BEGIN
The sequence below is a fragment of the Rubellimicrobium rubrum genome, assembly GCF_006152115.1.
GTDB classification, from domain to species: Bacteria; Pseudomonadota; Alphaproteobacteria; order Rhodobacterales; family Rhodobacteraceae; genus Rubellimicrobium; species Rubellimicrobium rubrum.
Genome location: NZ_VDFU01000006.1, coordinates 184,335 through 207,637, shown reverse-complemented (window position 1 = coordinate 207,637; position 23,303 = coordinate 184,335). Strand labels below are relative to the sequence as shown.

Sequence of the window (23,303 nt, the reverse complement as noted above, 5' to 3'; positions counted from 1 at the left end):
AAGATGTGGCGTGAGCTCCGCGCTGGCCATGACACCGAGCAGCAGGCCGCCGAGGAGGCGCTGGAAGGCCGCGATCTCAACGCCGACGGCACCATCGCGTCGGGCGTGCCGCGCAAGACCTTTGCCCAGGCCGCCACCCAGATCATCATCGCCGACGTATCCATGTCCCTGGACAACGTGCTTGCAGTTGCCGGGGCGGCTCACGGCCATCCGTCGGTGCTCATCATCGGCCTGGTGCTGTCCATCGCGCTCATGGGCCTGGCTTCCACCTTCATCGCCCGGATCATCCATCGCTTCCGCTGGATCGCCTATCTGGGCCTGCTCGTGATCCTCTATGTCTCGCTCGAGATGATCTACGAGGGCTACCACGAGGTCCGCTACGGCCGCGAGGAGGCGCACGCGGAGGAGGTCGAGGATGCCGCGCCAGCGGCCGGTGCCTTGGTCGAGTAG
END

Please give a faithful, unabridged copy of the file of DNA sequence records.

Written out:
The sequence below is a fragment of the Rubellimicrobium rubrum genome, assembly GCF_006152115.1.
GTDB classification, from domain to species: Bacteria; Pseudomonadota; Alphaproteobacteria; order Rhodobacterales; family Rhodobacteraceae; genus Rubellimicrobium; species Rubellimicrobium rubrum.
Genome location: NZ_VDFU01000006.1, coordinates 184,335 through 207,637, shown reverse-complemented (window position 1 = coordinate 207,637; position 23,303 = coordinate 184,335). Strand labels below are relative to the sequence as shown.

Sequence of the window (23,303 nt, the reverse complement as noted above, 5' to 3'; positions counted from 1 at the left end):
AAGATGTGGCGTGAGCTCCGCGCTGGCCATGACACCGAGCAGCAGGCCGCCGAGGAGGCGCTGGAAGGCCGCGATCTCAACGCCGACGGCACCATCGCGTCGGGCGTGCCGCGCAAGACCTTTGCCCAGGCCGCCACCCAGATCATCATCGCCGACGTATCCATGTCCCTGGACAACGTGCTTGCAGTTGCCGGGGCGGCTCACGGCCATCCGTCGGTGCTCATCATCGGCCTGGTGCTGTCCATCGCGCTCATGGGCCTGGCTTCCACCTTCATCGCCCGGATCATCCATCGCTTCCGCTGGATCGCCTATCTGGGCCTGCTCGTGATCCTCTATGTCTCGCTCGAGATGATCTACGAGGGCTACCACGAGGTCCGCTACGGCCGCGAGGAGGCGCACGCGGAGGAGGTCGAGGATGCCGCGCCAGCGGCCGGTGCCTTGGTCGAGTAG